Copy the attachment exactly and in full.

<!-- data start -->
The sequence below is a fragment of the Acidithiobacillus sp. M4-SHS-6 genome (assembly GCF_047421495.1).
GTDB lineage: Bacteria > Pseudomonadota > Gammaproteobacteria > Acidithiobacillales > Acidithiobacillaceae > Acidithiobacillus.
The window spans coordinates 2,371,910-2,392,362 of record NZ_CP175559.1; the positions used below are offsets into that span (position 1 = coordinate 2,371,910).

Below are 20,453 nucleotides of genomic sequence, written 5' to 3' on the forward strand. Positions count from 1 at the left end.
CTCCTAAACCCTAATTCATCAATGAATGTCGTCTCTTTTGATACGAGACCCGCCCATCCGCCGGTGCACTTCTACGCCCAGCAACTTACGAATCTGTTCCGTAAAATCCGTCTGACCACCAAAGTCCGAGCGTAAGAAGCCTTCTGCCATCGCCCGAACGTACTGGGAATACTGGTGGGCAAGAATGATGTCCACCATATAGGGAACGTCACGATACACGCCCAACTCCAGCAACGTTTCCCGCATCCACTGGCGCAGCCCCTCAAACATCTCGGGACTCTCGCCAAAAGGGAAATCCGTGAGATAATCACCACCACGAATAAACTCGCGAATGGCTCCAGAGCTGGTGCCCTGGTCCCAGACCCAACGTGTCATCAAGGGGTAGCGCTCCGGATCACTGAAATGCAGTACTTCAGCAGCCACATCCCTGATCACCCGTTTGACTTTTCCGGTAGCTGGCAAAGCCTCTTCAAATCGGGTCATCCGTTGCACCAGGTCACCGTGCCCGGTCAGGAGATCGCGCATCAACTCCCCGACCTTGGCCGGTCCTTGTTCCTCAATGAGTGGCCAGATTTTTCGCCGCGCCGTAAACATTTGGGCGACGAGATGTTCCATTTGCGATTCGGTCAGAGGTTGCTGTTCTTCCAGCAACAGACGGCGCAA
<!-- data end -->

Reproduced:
The sequence below is a fragment of the Acidithiobacillus sp. M4-SHS-6 genome (assembly GCF_047421495.1).
GTDB lineage: Bacteria > Pseudomonadota > Gammaproteobacteria > Acidithiobacillales > Acidithiobacillaceae > Acidithiobacillus.
The window spans coordinates 2,371,910-2,392,362 of record NZ_CP175559.1; the positions used below are offsets into that span (position 1 = coordinate 2,371,910).

Below are 20,453 nucleotides of genomic sequence, written 5' to 3' on the forward strand. Positions count from 1 at the left end.
CTCCTAAACCCTAATTCATCAATGAATGTCGTCTCTTTTGATACGAGACCCGCCCATCCGCCGGTGCACTTCTACGCCCAGCAACTTACGAATCTGTTCCGTAAAATCCGTCTGACCACCAAAGTCCGAGCGTAAGAAGCCTTCTGCCATCGCCCGAACGTACTGGGAATACTGGTGGGCAAGAATGATGTCCACCATATAGGGAACGTCACGATACACGCCCAACTCCAGCAACGTTTCCCGCATCCACTGGCGCAGCCCCTCAAACATCTCGGGACTCTCGCCAAAAGGGAAATCCGTGAGATAATCACCACCACGAATAAACTCGCGAATGGCTCCAGAGCTGGTGCCCTGGTCCCAGACCCAACGTGTCATCAAGGGGTAGCGCTCCGGATCACTGAAATGCAGTACTTCAGCAGCCACATCCCTGATCACCCGTTTGACTTTTCCGGTAGCTGGCAAAGCCTCTTCAAATCGGGTCATCCGTTGCACCAGGTCACCGTGCCCGGTCAGGAGATCGCGCATCAACTCCCCGACCTTGGCCGGTCCTTGTTCCTCAATGAGTGGCCAGATTTTTCGCCGCGCCGTAAACATTTGGGCGACGAGATGTTCCATTTGCGATTCGGTCAGAGGTTGCTGTTCTTCCAGCAACAGACGGCGCAA